When I was young I found that writing was the very best way I could express myself. I was painfully shy; scared of strangers, the telephone, crowds, new situations, you name it. I hardly spoke at all to people I didn't know well. I really believe this is what started my writing journey.
For many years, I faithfully kept a journal as a teenager. It has been fun, recently, to revisit these journals and rediscover my teen-aged self. It was much less embarrassing than I feared it would be. I read one entry that spoke of being complimented by a high school English teacher, who said I expressed myself well in writing. I wrote in my journal that I wanted to become a writer when I grew up.
After graduating high school, I went to BYU, where I majored in English. I had this idea that someone had to give you permission to be a writer, and I hoped that by earning a degree in English, I would have that permission. I loved all the classes I took, from English literature to creative writing.
Fast forward a few years. I did the unthinkable and served an LDS mission. To this day, I can't believe, as shy as I was, that I actually did it, but it has been a tremendous blessing in my life. One thing it forced me to do was talk to people--even people I didn't know. For 19 months (I extended) I actually talked to strangers on a regular basis--and survived! I didn't melt, throw up, pass out or die. I found I could actually talk to strangers and verbally express my thoughts. I was, however, still a faithful journal keeper on my mission.
After my mission, my main focus was marriage and motherhood preparation. So, I went back to BYU and changed my major to Human Development. I learned some very valuable skills that I have been able to use as a parent. I met my husband before I graduated, and decided to quit school and get on with the business of marriage and raising a family.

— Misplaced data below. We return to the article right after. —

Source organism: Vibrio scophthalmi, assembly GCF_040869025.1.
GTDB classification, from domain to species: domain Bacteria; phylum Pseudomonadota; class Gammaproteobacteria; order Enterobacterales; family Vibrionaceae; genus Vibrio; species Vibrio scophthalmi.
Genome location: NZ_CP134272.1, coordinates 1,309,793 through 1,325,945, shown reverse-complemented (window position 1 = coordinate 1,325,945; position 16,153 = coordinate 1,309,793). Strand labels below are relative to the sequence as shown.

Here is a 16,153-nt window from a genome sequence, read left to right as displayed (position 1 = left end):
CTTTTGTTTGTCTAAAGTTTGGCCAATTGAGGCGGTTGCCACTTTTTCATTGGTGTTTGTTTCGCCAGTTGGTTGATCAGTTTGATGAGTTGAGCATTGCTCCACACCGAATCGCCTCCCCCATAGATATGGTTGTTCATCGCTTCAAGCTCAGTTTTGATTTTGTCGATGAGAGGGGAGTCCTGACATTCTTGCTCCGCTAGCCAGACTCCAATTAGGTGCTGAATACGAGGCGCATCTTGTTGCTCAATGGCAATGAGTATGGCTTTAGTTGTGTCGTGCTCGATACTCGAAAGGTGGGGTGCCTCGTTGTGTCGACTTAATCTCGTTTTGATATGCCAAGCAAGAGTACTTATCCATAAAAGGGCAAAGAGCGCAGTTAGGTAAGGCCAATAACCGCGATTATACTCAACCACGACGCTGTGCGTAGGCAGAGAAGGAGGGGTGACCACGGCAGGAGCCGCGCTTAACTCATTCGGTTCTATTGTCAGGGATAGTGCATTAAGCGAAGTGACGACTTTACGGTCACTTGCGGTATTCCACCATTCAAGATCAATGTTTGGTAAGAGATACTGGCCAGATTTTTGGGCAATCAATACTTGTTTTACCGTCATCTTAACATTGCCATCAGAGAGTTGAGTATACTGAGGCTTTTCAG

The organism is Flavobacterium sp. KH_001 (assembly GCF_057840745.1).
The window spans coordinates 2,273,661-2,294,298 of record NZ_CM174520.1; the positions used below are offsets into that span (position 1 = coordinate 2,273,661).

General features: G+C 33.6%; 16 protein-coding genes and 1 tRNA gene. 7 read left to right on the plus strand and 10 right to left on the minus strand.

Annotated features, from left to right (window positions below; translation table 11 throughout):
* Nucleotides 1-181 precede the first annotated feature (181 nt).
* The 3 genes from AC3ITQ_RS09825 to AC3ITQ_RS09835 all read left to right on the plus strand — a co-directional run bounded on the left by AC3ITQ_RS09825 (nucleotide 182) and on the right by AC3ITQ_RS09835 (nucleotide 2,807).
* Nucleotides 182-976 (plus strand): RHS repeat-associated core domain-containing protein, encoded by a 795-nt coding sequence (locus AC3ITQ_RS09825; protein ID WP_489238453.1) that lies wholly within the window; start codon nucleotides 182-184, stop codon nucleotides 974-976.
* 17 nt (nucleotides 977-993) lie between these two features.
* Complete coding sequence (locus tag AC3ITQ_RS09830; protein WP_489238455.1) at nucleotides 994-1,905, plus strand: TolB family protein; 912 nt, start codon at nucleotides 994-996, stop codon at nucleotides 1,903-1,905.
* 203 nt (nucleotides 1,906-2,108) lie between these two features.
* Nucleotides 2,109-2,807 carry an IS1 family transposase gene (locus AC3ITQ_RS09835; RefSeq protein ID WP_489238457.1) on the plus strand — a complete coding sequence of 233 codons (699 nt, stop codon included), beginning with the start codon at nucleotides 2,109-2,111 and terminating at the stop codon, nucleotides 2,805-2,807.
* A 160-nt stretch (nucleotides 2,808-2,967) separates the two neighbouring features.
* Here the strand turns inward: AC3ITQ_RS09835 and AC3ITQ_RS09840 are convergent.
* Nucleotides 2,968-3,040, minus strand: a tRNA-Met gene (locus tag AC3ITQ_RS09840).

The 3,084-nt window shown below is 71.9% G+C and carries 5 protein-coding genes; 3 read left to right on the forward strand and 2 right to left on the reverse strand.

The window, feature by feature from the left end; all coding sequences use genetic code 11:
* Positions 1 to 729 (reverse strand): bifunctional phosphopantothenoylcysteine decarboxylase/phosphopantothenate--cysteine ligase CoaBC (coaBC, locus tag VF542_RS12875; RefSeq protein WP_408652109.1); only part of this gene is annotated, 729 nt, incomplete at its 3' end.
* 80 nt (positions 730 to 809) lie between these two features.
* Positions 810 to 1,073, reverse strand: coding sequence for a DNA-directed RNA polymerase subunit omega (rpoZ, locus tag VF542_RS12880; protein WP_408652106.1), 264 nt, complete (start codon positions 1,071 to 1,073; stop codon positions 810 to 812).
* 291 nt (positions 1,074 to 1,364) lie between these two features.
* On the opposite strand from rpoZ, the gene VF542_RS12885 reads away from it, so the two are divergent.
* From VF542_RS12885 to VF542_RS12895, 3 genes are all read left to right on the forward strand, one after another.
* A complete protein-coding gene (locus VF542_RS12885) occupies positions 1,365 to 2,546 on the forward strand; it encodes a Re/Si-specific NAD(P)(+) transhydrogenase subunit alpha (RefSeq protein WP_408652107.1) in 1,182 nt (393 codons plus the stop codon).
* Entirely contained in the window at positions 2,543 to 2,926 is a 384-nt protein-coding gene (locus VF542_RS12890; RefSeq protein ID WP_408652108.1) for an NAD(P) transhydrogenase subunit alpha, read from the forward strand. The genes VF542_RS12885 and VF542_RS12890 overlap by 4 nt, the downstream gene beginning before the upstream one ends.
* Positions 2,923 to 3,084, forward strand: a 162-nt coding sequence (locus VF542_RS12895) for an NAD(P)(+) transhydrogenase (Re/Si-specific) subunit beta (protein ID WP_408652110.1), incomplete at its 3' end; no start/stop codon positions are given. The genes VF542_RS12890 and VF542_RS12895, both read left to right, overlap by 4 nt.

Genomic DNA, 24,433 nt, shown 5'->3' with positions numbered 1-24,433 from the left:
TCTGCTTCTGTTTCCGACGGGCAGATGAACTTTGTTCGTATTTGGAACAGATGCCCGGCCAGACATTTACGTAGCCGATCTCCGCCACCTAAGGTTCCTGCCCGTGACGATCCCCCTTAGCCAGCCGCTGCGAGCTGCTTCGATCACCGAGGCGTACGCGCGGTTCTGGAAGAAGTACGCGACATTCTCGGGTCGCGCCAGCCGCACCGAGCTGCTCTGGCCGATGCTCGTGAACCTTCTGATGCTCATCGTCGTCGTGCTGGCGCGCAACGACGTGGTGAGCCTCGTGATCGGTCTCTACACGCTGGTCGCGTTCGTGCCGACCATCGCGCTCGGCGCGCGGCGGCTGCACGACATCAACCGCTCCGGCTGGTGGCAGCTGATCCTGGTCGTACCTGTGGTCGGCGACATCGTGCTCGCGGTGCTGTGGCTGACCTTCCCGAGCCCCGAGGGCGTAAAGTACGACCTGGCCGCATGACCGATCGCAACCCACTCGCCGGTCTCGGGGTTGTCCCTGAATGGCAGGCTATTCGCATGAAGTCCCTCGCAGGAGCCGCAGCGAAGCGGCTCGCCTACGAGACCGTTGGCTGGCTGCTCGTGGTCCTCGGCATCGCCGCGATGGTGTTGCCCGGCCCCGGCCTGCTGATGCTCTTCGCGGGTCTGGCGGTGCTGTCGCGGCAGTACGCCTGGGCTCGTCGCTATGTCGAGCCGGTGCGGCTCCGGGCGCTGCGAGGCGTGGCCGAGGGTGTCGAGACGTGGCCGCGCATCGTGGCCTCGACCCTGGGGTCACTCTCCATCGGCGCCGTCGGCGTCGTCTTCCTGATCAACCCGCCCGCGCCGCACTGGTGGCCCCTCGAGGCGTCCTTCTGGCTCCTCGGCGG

22 years and seven children later, I find myself with a little bit of quiet time during the day. When my children grew old enough to begin serving missions (last December), I re-read my mission journals and felt a burning desire to write my mission memoirs. I started a few times, switching from first person to third person, and from memoir to fiction. Maybe, I thought, I need a little writing refresher course to figure some of these things out. I found a community class offered by UVU. Turns out, the class was designed mostly for writers of fiction, and my memoir plan didn't seem to fit too well with that. I came up with an idea for a novel, and have been working on it ever since.
Now, back to the shyness issue. I learned on my mission to put myself out there, to speak to people in spite of feeling shy. But, it is still not my nature to be outgoing. Deep down inside, I'm still the shy little girl who doesn't like to talk to strangers. And, maybe that's good, because it means that my best method of communication is still writing. I can save the other skills for promoting my book, right?